Household composition. Comparing expenditures of households by household type and by age of children, married couples without children living at home spent the most on their pets in 2011, spending $698 on average. (See chart 3.) The single parent households with at least one child under age 18 spent the least on pets, with an average of $267. Other interesting differences occur for married couples who have children. Parents with younger children spent much less on pets than those with older children. Married couples with children spent the least on pets when their oldest child was under 6; this expenditure rose by more than $100 if the oldest child was between the ages of 6 and 17, and increased another $100 when the oldest child at home was over age 18.
Owner/renter status. Not surprisingly, homeowners spent nearly three times as much on pets as renters in 2011: $653 compared with $221. Generally, homeowners live in residences that have more space for pets than renters have, and homeowners are less often subject to restrictive contracts that prohibit pets.
Urban and rural. Households in rural areas spent ($716) considerably more than those in central city areas ($393). In addition, the percent reporting was higher in rural areas (30 percent) for total spending on pets in 2011, compared with percent reporting in urban areas (19 percent).
Age. Spending on pets rose as the age of the reference person increased.7 (See chart 4.) Those households with a reference person under 25 had the lowest expenditures per year, with an average of $279 in 2011. This amount steadily increased as the age of the reference person increased, peaking at $636 for ages 55 to 64. It dropped to $547 for reference persons ages 65 to 74 and then to $286 for those 75 and older. Even so, spending on pets for reference persons in their mid-70s and older was still slightly higher than spending by reference persons under 25.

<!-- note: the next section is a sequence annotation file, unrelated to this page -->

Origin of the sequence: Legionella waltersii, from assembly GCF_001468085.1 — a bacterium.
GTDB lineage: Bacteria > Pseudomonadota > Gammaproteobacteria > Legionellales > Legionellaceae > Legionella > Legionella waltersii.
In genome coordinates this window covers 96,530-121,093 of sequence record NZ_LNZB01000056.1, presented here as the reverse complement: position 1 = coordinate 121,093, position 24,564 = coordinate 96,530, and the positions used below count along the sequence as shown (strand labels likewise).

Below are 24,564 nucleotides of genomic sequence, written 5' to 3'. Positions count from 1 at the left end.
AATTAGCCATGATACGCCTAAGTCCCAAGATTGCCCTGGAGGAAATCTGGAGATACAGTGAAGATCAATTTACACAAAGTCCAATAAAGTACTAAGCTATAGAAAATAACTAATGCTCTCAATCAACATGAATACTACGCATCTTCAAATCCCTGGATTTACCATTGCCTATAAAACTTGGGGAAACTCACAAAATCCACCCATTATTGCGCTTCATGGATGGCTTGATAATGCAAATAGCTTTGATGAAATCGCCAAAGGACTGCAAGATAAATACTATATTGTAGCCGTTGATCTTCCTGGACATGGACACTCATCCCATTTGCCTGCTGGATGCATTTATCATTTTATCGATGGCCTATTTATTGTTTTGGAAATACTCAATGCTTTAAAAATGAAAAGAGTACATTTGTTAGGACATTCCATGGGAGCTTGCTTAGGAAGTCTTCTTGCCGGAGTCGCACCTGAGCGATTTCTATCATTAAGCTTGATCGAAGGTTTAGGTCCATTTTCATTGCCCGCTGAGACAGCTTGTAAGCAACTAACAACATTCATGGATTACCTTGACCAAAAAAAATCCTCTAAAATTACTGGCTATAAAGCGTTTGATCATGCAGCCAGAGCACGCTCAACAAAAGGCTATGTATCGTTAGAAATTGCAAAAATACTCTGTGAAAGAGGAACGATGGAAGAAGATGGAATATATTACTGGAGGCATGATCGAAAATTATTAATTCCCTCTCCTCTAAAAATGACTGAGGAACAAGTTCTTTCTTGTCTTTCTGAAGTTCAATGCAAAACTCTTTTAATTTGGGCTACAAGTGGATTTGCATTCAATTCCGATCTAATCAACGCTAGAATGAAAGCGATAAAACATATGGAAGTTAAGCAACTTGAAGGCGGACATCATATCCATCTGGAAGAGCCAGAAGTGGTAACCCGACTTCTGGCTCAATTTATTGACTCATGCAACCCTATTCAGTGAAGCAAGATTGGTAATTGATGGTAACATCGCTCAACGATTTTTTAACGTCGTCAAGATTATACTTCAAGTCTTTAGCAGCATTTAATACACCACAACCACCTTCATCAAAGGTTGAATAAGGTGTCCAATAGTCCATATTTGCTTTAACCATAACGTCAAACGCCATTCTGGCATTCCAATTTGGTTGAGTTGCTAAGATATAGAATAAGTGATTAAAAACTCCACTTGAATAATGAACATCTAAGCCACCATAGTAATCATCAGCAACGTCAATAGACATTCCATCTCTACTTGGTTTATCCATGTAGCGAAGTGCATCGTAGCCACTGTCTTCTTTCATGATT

From 2007 to 2011, spending on pets stayed close to 1 percent of total expenditures per household, despite the recession that occurred during this time. Spending on pet food stayed constant or increased during the recession, even while spending at restaurants fell. Married couples without children living at home spent the most on their pets out of any household configuration in 2011.
This BEYOND THE NUMBERS article was prepared by Steve Henderson, a supervisory economist in the Office of Prices and Living Conditions. Email: firstname.lastname@example.org. Telephone: 202-691-5124.
Information in this article will be made available to sensory-impaired individuals upon request. Voice phone: (202) 691-5200. Federal Relay Service: 1-800-877-8339. This article is in the public domain and may be reproduced without permission.
Steve Henderson, “Spending on pets: “Tails” from the Consumer Expenditure Survey,” Beyond the Numbers: Prices & Spending, vol. 2, no. 16 (U.S. Bureau of Labor Statistics, May 2013), http://www.bls.gov/opub/btn/volume-2/spending-on-pets.htm
1 Tom McPheron, American Veterinary Medical Association staff writer, telephone interview by author, February 30, 2013, in reference to figure 1-1 in the 2012 U.S. Pet Ownership and Demographic Sourcebook. Figure 1-1 shows that 74.19 percent of U.S. households owned a pet in 2011.
2 American Pet Products Association, APPA National Pet Owners Survey Statistics 2011–2012, http://www.americanpetproducts.org/press_industrytrends.asp.
3 “Household” can be expressed interchangeably with “consumer unit (CU).” A consumer unit consists of any of the following: all members of a particular household who are related by blood, marriage, adoption, or other legal arrangements; a person living alone or sharing a household with others or living as a roomer in a private home or lodging house or in permanent living quarters in a hotel or motel, but who is financially independent; or two or more persons living together who use their incomes to make joint expenditure decisions.
4 Detailed U.S. expenditure subcategories are from selected pre-publication tables, available from the CE upon request.
5 Percent reporting is the percentage of consumer units reporting any expenditure in a particular category in one week from the CE Diary.
6 The variance provides information on the precision of the expense; variances over 25 percent are considered less accurate. A low percent reporting means that just a few purchasers can have a large impact on the dollar estimate.
7 The reference person of the consumer unit is the first member mentioned by the respondent when asked to "start with the name of the person or one of the persons who owns or rents the home." It is with respect to this person that the relationship of the other consumer unit members is determined.
Publish Date: Friday, May 17, 2013